In September 2001, amid the twisted pile of steel beams, concrete and ash where the World Trade Center once stood, 300 or so search dogs worked long hours and used their powerful noses to try to find survivors.
The last seach dog of 9/11 Ground Zero was Bretagne (pronounced “Brittany”), a whip-smart golden retriever with feathery fur and a sunny smile, lived an adventure-packed life until the very end. She had died at age 16 (2016) with her longtime handler and best friend by her side after experiencing kidney failure and slowing down failed to enjoy her favorite food for three consecutive days.
Bretagne retired from formal search work at age 9, but she never lost her love of adventure or her work ethic. Her retirement years turned out to be almost as epic as her younger years, in large part because Corliss realized Bretagne needed tailor-made physical and mental stimulation as she aged.
At age 13, Bretagne began experiencing so much stiffness and joint pain that she could no longer climb the stairs in her home. Corliss installed an above-ground pool in her backyard and helped Bretagne to swim in it for at least 10 minutes a day.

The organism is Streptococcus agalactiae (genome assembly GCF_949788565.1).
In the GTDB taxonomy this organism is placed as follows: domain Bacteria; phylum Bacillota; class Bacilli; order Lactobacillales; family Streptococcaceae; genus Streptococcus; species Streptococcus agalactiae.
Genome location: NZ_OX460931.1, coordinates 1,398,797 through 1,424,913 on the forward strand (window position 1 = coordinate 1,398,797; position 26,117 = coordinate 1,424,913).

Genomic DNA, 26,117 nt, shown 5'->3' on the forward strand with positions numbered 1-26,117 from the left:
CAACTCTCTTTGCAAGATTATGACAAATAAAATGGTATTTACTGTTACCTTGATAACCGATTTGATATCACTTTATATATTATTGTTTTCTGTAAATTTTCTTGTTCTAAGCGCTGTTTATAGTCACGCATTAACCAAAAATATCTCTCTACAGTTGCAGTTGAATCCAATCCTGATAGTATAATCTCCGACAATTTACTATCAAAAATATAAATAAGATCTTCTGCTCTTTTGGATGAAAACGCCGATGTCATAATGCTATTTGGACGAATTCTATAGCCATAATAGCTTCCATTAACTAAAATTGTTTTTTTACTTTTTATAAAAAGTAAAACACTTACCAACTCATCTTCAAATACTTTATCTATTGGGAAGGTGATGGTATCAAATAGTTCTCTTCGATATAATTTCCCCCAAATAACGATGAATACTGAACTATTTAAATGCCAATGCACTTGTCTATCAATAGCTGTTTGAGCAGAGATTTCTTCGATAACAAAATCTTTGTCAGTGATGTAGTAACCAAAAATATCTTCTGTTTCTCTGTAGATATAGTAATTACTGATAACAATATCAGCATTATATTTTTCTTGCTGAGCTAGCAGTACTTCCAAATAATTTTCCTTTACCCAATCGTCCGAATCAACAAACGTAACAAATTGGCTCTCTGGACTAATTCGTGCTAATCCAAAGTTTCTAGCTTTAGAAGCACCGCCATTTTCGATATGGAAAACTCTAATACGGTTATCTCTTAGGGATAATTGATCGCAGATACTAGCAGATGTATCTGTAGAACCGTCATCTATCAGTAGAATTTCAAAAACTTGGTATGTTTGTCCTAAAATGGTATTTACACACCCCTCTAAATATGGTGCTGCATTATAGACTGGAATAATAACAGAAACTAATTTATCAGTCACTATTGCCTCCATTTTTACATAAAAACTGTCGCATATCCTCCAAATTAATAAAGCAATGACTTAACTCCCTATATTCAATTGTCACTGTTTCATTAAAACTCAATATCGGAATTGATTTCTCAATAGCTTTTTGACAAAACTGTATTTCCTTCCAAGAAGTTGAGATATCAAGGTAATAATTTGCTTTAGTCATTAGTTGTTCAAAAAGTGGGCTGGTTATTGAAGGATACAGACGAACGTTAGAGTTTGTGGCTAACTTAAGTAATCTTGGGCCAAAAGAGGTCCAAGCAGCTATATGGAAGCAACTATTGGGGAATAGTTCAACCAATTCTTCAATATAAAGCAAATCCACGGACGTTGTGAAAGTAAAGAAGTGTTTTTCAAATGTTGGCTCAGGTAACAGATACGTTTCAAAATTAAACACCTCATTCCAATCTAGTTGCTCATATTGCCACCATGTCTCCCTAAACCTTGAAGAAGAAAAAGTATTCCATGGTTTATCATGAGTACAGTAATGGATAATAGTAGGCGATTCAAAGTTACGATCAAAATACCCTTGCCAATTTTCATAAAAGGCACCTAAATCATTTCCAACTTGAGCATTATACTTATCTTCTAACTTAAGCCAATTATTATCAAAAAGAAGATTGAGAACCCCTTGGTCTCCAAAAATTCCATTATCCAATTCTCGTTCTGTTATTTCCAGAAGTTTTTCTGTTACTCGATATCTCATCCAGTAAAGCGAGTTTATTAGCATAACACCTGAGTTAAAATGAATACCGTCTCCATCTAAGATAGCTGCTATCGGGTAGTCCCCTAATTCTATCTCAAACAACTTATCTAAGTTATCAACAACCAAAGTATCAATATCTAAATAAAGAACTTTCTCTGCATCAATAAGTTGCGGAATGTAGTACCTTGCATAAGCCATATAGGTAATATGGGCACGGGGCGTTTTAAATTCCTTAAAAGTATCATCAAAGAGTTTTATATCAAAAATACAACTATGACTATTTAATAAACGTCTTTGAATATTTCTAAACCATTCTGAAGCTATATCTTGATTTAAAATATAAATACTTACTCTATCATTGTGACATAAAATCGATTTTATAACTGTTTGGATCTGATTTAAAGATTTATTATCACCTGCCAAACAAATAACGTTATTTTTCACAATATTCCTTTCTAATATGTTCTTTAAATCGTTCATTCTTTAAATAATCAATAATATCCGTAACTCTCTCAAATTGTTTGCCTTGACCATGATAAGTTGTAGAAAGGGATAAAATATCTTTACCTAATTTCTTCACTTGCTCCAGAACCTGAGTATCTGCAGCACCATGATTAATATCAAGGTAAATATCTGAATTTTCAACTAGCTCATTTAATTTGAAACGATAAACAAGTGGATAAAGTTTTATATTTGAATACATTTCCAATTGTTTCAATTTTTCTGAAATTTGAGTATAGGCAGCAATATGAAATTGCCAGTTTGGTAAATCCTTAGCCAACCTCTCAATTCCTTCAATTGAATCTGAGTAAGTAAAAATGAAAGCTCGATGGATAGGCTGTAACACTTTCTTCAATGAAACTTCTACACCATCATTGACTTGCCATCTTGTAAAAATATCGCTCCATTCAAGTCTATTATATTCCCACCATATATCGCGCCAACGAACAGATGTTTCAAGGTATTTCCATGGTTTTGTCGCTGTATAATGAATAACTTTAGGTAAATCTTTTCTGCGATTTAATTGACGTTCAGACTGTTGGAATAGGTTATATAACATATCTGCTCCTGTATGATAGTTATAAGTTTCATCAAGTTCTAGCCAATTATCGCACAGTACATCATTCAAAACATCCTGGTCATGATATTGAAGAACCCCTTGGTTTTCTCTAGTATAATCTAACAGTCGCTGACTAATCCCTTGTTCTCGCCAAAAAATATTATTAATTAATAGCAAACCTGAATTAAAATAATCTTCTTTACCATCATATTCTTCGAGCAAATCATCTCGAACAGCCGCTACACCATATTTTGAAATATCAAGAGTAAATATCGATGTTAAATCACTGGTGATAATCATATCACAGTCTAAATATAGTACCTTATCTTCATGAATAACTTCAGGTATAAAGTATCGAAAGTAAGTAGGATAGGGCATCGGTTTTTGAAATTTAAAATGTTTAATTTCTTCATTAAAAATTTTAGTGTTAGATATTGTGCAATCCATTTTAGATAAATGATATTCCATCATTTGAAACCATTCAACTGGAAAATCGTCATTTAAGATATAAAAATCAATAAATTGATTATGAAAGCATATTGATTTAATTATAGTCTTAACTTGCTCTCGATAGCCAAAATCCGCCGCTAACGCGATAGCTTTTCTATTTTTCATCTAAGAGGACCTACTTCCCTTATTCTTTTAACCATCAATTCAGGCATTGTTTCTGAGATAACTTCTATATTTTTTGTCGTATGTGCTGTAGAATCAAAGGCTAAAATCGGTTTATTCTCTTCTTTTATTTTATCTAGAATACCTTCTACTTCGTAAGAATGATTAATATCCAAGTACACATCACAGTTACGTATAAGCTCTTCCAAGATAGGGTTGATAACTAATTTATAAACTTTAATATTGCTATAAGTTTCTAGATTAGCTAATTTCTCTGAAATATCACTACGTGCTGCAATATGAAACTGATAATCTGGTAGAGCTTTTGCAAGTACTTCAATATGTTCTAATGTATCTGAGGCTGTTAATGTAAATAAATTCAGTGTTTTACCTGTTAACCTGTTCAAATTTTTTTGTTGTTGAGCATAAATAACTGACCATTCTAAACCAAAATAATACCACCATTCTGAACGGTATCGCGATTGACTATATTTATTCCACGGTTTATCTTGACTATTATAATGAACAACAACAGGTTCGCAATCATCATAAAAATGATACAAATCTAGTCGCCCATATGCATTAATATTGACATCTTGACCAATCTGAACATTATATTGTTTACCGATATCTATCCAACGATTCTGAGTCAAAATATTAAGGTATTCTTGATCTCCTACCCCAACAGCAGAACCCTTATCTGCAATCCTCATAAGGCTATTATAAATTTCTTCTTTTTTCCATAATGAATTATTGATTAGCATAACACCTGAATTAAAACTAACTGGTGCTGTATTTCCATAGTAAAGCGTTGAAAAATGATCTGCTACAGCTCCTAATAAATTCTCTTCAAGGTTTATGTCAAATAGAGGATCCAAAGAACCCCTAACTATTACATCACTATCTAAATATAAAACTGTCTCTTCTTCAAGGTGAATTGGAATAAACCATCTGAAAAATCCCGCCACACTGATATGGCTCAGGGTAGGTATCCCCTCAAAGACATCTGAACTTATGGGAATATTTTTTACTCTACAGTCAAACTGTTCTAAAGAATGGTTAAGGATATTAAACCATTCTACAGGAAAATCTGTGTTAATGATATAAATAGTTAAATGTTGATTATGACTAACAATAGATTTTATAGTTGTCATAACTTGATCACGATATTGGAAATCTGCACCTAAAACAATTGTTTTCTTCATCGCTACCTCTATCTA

Bretagne made national news at age 15 when she returned to Ground Zero with Corliss for the first time since the 2001 terrorist attacks. NBC News’ Tom Brokaw interviewed Corliss at the 9/11 Memorial and also spent time with Bretagne, who was a 2014 finalist for the American Humane Association’s annual Hero Dog Awards.
Bretagne generated even more headlines when she turned 16. In honor of Bretagne’s birthday in August 2015, BarkPost coordinated an epic “Sweet 16” bash in New York City that included an illuminated billboard in Times Square and the dedication of a cobblestone in her honor on the plaza of the 9/11 Memorial.
In late 2015, Bretagne became a star of a non-fiction book about senior dogs and met with former President George H.W. Bush at the George Bush Presidential Library in College Station, Texas.
Bretagne’s life story is featured in the bestselling book “My Old Dog: Rescued Pets with Remarkable Second Acts” by TODAY writer Laura T. Coffey. Bretagne’s chapter includes comments from NBC News’ Tom Brokaw and exclusive photographs of Bretagne at the 9/11 Memorial taken by Lori Fusaro.
Here’s a look back at other 9/11 Ground Zero search dogs who lived exceptionally long lives.